The New York art scene may go all sleepy during July, but out in Los Angeles things are hopping. The Absolut L.A. International Biennial Art Invitational, July 8-Aug. 16, 2003, is celebrating its ten-year anniversary with exhibitions of works by over 200 artists from 30 countries at 75 galleries and art institutions throughout the city and environs.
Organized by dealers Robert Berman and William Turner, the biennial concentrates on bringing European artists to L.A., though this year the global migration includes plenty of talent from South America and Asia, too. "The biennial is an idea whose time has come, and its usefulness, to Los Angeles and the art world, remains undiminished," proclaims L.A. Weekly critic Peter Frank.
Biennial attractions include paintings of European suburbia by Austrian artist Christoph Schmidberger at Mark Moore Gallery in Santa Monica, while the British photog team of Jonathan Anderson & Edwin Low, known for their photographs of athletes, have their West Coast debut at Apex Fine Art. At Leslie Sacks Fine Art are abstract rice-paper drawings by the Korean artist Minjung Kim, who on July 26 promises to demonstrate how "to draw with fire."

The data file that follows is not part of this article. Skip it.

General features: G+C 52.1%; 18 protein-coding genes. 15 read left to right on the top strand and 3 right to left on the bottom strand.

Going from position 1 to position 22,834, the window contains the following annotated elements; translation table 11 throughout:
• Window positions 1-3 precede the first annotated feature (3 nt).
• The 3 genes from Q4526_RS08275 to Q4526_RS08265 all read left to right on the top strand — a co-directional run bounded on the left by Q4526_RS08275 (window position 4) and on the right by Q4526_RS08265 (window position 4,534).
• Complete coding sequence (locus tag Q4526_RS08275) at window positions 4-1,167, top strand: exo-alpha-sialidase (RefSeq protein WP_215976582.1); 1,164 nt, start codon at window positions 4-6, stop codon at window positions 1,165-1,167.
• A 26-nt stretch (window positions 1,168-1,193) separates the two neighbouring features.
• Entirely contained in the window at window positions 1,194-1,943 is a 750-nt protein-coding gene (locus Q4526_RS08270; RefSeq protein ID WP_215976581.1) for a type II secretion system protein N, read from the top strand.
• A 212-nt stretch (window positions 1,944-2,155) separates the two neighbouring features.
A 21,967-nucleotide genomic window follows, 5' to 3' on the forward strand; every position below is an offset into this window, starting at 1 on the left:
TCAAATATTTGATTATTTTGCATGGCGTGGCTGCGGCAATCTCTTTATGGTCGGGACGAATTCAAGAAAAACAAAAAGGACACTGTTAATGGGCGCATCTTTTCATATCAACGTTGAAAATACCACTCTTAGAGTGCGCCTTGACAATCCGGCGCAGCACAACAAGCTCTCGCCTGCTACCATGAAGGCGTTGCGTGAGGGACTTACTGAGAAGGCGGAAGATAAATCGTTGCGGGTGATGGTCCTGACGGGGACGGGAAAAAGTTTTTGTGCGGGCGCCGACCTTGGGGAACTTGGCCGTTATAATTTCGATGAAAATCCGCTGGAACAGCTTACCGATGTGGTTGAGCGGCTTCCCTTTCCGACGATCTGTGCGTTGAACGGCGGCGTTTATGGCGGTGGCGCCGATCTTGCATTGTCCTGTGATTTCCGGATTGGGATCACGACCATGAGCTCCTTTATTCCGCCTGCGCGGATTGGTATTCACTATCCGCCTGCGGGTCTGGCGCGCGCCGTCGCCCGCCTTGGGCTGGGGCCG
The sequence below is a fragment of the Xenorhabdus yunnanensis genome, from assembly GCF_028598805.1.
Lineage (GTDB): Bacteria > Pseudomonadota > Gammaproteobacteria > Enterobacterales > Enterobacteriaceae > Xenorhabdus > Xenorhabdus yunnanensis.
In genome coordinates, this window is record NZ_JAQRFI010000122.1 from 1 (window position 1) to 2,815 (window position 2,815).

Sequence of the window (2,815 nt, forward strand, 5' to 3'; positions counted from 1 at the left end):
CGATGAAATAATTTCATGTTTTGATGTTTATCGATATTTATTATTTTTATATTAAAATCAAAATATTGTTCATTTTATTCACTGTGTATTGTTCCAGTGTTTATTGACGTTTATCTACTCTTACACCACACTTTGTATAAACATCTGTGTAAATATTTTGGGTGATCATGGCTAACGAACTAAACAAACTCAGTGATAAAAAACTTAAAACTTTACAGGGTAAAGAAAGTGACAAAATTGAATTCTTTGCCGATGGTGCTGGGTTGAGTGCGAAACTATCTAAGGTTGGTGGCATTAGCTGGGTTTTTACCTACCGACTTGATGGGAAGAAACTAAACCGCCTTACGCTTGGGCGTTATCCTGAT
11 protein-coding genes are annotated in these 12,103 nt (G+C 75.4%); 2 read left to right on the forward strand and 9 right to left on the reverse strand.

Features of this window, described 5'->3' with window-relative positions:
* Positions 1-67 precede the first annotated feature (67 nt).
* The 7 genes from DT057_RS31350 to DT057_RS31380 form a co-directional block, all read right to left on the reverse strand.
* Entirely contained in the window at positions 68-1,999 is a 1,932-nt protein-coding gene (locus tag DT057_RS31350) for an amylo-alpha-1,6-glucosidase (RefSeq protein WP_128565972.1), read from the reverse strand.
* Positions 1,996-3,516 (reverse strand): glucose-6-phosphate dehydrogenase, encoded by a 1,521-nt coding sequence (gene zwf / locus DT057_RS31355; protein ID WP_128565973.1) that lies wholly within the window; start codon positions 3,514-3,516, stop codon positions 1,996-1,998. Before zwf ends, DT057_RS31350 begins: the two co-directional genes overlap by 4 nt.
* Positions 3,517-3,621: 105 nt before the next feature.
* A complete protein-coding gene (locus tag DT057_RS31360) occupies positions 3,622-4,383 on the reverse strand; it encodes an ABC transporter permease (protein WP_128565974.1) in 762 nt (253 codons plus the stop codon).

Stephen Cohen Gallery is showcasing photographs of World War II by Russian photographer Dmitri Baltermants in "The Great Patriotic War: A Soviet Perspective," on view till Aug. 30, 2003. Patricia Faure Gallery in Santa Monica has focused on Italian art with a show composed of works by Luigi Carboni, with Piero Manzoni, Pier Paolo Calzolari and Lucio Fontana. The exhibition is curated by Hlne de Franchis in conjunction with Studio La Citt in Verona.
Griffin Contemporary is showcasing 94 photographs documenting the 1936 Olympic games by Leni Riefenstahl. Taken during the filming of Riefenstahl's documentary Olympia, the photos were put together by the artist in an album and have never before been publicly exhibited. In a review in the Los Angeles Times, critic Holly Myers writes that the 101-year-old artist remains "as undeniably significant as her morals are questionable."
Not every gallery is hosting out-of-towners, of course. Gagosian is showing a new work by the celebrated Body Art pioneer Chris Burden -- bridges composed steel toy erector sets and bullets cast in 22-carat gold. An L.A. Times story last week by Susan Freudenheim confirmed Burden's reputation as the "the Evel Knievel of the art world."
For a full list of participating galleries see the Biennial website at Artsla.org.
Meanwhile, this weekend Los Angeles hosts the Scope Art Fair, on view July 18-21 at the Standard hotel downtown. The lively alternative fair includes almost 30 exhibitors from the U.S. and Canada, ranging from 31 Grand (Brooklyn) and Bucheon Gallery (San Francisco) to Slate (Vancouver) and William Fong Curatorial Projects (Hartford). For more info, check out the Scope website at www.scope-art.com.